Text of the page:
Here’s a video that’s recently come to our attention, of a Malaysian car thief demonstrating how easy it is to break in and steal your vehicle, to what appears to be the local police.
Now, the vehicle in view may be a Honda City, but do keep in mind that these methods, amongst the many others, do apply to almost any vehicle in the market.
The thief starts by opening the door with a special key of some sort, which as soon as the doors open, would typically sound your average car alarm – don’t go thinking your keyless entry systems are all that safe either, because there’s always a keyhole tucked away as a failsafe.
The thief then sticks the same key into the ignition, and begins to work his magic by plugging into the vehicle’s on-board diagnostics (OBD). A few clicks later, and bang: the engine fires up, the alarm is disarmed (presumably), and he’s driving away in your vehicle.
Mind you, Mr Thief does this all in whilst in handcuffs. Imagine what he could do with his hands free, and a friend for company?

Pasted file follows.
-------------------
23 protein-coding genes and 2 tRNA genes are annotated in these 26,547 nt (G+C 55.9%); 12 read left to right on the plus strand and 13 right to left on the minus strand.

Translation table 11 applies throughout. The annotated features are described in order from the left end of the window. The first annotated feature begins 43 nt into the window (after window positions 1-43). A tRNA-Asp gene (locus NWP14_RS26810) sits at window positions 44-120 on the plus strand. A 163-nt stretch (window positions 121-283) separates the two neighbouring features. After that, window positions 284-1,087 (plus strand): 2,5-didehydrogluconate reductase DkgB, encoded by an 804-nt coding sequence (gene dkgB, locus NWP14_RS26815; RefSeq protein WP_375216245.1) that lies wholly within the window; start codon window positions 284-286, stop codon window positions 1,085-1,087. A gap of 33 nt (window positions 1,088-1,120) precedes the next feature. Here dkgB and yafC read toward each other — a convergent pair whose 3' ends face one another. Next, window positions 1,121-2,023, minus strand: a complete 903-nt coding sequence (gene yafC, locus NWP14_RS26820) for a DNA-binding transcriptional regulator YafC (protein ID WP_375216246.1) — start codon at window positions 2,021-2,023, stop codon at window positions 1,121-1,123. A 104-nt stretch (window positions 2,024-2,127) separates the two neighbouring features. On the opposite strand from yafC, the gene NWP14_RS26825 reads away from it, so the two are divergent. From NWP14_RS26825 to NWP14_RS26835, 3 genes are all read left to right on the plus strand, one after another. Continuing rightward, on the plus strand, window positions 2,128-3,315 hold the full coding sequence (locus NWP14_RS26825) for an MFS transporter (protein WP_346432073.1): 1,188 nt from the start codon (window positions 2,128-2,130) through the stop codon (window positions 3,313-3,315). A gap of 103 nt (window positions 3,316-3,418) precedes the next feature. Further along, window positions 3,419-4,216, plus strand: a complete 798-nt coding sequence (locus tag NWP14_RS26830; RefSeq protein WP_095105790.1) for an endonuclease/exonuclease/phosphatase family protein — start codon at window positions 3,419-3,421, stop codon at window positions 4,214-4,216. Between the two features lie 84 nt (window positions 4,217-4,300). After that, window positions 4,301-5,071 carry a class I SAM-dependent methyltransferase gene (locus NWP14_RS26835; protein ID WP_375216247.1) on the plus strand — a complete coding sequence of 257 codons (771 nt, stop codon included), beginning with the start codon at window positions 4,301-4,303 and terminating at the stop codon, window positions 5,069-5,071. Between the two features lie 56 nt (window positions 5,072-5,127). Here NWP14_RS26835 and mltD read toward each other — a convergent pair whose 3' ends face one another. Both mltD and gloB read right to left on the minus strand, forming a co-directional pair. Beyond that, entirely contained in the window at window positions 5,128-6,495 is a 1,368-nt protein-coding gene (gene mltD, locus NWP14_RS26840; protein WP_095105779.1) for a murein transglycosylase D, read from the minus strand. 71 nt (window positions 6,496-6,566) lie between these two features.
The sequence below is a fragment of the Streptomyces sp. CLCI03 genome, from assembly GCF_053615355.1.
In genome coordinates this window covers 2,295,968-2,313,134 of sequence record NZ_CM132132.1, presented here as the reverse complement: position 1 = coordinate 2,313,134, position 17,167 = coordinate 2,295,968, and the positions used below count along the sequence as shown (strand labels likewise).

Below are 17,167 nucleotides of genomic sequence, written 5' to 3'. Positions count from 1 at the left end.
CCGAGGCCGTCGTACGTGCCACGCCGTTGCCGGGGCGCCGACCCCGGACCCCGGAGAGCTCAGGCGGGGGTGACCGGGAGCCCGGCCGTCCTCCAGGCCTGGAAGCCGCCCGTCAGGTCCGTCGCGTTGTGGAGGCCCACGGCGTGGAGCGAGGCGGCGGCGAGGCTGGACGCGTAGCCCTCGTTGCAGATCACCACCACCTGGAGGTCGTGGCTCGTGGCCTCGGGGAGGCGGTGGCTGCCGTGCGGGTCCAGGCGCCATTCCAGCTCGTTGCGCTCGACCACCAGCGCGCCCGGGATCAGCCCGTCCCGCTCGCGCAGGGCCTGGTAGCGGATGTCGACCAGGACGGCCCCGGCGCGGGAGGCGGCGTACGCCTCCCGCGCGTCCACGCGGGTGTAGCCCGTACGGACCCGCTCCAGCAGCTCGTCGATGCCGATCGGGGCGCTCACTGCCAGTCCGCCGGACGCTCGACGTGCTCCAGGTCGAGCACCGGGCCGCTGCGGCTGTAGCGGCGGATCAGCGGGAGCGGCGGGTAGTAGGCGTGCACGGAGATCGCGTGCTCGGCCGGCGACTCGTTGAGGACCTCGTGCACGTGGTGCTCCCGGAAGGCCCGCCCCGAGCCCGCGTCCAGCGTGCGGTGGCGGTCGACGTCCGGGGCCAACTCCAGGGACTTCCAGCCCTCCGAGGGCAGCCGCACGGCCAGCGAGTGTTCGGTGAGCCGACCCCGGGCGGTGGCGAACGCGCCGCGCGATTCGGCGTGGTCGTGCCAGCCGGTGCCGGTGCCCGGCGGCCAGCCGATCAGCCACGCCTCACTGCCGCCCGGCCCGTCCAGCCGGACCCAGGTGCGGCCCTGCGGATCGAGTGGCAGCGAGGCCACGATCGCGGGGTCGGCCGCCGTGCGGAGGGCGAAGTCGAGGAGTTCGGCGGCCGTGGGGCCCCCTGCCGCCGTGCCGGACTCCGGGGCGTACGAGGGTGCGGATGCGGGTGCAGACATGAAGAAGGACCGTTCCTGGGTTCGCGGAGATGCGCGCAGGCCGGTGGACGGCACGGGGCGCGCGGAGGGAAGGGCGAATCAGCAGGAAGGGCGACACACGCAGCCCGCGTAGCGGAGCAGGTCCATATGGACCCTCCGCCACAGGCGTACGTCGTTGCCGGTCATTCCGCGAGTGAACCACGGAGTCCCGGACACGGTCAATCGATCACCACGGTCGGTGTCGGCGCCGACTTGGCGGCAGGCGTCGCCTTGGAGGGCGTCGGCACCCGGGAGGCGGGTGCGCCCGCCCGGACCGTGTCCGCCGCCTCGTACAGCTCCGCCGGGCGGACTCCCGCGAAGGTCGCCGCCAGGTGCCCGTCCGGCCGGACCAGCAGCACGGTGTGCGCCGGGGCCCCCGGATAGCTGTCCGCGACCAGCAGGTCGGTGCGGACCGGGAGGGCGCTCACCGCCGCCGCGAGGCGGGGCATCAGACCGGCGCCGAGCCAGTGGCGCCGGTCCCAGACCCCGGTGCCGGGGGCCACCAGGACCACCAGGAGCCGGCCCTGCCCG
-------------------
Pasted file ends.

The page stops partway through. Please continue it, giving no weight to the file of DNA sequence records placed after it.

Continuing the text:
If anything, this video is a good reminder of how keeping your car safe from an experienced thief is never 100% possible. For them, your best defences only prolong the time spent on the job.
Carlist.my recommends several tips to improve the odds against this happening to you:
Only park in places you know is safe for your vehicle: are there guards in the area? Is your vehicle in view of others who may be able point out a thief and call for help? Is the area well lit during the day and night? Ask yourself these questions.
Having the latest alarms and immobiliser tech is always a plus, but there’s no program or software in the world that can cut through a solid steering lock mechanism. Yes, it would still be possible to steal your car, but it would require a strong hacksaw and more time than the average thief would like to spend doing something suspicious in a parked car.